End-year Flexibility

Scottish Executive Question Time — Finance and Sustainable Growth – in the Scottish Parliament at 2:15 pm on 10th June 2010.

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Photo of Frank McAveety Frank McAveety Labour 2:15 pm, 10th June 2010

To ask the Scottish Executive what its position is on the use of end-year flexibility. (S3O-10853)

Photo of John Swinney John Swinney Scottish National Party

In the 2007 spending review, the Scottish Government set out its plans to draw down end-year flexibility balances between 2008-09 and 2010-11, in response to the tightest spending review settlement since devolution and taking into account the previous Administration's agreement with the Treasury to draw down £665 million in EYF in 2007-08. The Scottish Government subsequently confirmed its intention to draw down a further £129 million in EYF in 2010-11, to offset in full the cut that arose from the change to the Department of Health capital baseline that was included in the April 2009 UK budget.

Photo of Frank McAveety Frank McAveety Labour

I thank the cabinet secretary for his well-constructed, but rather opaque, reply. I am reminded of the answer that my granny used to give when I asked her about the mysterious tin on the shelf. She would say, "There's nae need to be reckless, son. You've aye got to put money away for a rainy day." Given our inclement weather, and given that the cabinet secretary has already voraciously consumed £1.5 billion of the reserves that he inherited, how much will be left to deal with any future inclement or rainy days in Scotland?

Photo of John Swinney John Swinney Scottish National Party

I always knew that Mr McAveety was constantly drenched by pessimism and all that goes with the inclement weather that he faces. I will bring some sunshine to him, to overcome his gloom. He may have considered my answer to be "opaque". If he thought that that was opaque, he has not yet heard me in full motion on some of the detail.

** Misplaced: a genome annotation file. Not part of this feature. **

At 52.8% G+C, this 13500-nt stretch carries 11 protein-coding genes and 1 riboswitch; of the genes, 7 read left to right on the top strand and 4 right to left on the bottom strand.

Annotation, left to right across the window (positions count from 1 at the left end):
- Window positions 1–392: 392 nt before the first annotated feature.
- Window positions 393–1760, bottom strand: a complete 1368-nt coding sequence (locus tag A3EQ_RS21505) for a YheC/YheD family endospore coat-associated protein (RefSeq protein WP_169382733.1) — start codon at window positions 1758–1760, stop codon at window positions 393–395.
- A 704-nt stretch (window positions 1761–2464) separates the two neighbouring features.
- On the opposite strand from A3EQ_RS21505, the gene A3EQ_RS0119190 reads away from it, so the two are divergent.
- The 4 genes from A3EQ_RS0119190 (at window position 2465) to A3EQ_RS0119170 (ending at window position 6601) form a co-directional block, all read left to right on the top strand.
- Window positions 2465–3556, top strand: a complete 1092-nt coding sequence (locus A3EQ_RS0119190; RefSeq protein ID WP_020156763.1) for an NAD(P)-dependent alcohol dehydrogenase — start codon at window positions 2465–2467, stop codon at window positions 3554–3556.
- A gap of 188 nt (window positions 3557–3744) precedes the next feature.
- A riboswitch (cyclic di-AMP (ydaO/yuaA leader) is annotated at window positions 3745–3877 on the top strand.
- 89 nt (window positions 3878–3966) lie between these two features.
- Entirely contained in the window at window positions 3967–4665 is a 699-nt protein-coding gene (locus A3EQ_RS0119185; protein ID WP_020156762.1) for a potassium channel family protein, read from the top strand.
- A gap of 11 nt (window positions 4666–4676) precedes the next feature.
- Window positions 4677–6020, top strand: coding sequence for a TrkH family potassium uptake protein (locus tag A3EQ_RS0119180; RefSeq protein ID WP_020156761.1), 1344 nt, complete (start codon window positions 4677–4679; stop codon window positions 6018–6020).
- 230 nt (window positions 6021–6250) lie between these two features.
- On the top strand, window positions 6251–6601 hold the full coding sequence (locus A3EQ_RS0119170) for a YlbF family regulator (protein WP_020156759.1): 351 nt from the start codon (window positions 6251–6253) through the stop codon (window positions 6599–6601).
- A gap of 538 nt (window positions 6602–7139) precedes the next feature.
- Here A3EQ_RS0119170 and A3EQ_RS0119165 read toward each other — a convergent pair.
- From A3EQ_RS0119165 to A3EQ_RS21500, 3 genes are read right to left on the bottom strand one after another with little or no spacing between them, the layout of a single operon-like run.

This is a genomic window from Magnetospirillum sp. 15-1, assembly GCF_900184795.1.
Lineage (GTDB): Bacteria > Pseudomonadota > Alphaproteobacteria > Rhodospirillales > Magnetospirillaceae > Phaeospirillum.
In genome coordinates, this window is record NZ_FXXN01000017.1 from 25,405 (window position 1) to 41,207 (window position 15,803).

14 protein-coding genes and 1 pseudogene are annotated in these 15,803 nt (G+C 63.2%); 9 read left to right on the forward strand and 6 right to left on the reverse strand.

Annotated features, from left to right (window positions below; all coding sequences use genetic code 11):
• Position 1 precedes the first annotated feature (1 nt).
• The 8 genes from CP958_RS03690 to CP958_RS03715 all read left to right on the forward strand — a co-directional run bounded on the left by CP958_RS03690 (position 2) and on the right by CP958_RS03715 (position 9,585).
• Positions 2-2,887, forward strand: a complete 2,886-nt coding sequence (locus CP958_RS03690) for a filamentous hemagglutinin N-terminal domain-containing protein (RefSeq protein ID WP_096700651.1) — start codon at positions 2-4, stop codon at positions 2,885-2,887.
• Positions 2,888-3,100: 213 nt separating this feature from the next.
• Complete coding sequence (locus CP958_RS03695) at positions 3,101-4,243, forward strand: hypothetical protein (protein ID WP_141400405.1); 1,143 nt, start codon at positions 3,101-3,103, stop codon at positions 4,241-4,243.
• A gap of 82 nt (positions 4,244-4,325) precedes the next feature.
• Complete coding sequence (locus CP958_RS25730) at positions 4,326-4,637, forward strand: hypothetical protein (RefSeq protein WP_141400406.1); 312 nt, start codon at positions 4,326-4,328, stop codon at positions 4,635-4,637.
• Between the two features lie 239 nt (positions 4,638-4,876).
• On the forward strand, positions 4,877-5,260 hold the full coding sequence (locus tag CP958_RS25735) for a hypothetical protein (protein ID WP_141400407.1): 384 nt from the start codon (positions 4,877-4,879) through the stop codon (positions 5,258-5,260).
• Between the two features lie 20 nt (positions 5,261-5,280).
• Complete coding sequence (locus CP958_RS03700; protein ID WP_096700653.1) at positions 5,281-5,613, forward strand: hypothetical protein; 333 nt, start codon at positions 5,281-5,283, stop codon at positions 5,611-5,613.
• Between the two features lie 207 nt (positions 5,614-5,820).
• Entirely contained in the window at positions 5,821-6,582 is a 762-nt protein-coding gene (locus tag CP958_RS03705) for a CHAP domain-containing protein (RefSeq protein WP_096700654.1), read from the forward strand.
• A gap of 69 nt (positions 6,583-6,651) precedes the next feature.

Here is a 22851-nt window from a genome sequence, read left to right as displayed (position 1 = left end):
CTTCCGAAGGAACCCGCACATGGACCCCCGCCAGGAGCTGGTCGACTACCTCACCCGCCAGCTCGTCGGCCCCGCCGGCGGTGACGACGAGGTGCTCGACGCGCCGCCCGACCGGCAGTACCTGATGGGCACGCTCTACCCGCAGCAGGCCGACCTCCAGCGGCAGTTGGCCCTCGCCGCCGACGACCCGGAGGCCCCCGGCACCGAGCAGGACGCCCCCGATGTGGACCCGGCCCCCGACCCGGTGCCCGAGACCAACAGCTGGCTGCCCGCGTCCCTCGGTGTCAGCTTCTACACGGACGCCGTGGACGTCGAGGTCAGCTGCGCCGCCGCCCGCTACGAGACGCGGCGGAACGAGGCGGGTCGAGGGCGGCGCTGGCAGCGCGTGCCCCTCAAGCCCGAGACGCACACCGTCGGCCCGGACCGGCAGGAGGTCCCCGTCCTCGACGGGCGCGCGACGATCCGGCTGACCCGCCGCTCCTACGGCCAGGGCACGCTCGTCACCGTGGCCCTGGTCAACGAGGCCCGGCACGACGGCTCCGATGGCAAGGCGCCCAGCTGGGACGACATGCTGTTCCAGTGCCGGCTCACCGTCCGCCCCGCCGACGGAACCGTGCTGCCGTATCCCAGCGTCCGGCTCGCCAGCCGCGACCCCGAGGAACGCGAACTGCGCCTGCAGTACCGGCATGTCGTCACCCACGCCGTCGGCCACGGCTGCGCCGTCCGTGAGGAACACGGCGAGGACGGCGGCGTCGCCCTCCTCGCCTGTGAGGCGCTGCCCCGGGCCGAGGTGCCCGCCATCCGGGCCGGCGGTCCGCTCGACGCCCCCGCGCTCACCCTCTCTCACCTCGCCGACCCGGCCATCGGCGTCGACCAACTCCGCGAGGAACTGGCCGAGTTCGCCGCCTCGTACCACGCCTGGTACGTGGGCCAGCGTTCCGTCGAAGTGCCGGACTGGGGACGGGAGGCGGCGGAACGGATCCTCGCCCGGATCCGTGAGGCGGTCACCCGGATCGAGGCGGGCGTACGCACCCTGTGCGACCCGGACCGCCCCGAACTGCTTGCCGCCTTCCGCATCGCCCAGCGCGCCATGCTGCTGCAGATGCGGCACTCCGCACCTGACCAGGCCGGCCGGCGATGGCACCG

I will remind Mr McAveety of what has happened on end-year flexibility. When I became Scotland's finance minister, the previous Administration had committed itself to spend £655 million of end-year flexibility in the financial year 2007-08. If there were ever a cast-iron example of a Government trying to pay its way into an election, that was it. The sum in question was the largest amount of end-year flexibility to be used in any one financial year since 2007-08. I have never been able to spend as much end-year flexibility in one go as the previous Labour and Liberal Administration committed itself to spend: £655 million. Perhaps Mr McAveety and his colleagues, who supported the previous Administration, should have been paying closer attention to the strictures of Mr McAveety's granny before they used end-year flexibility.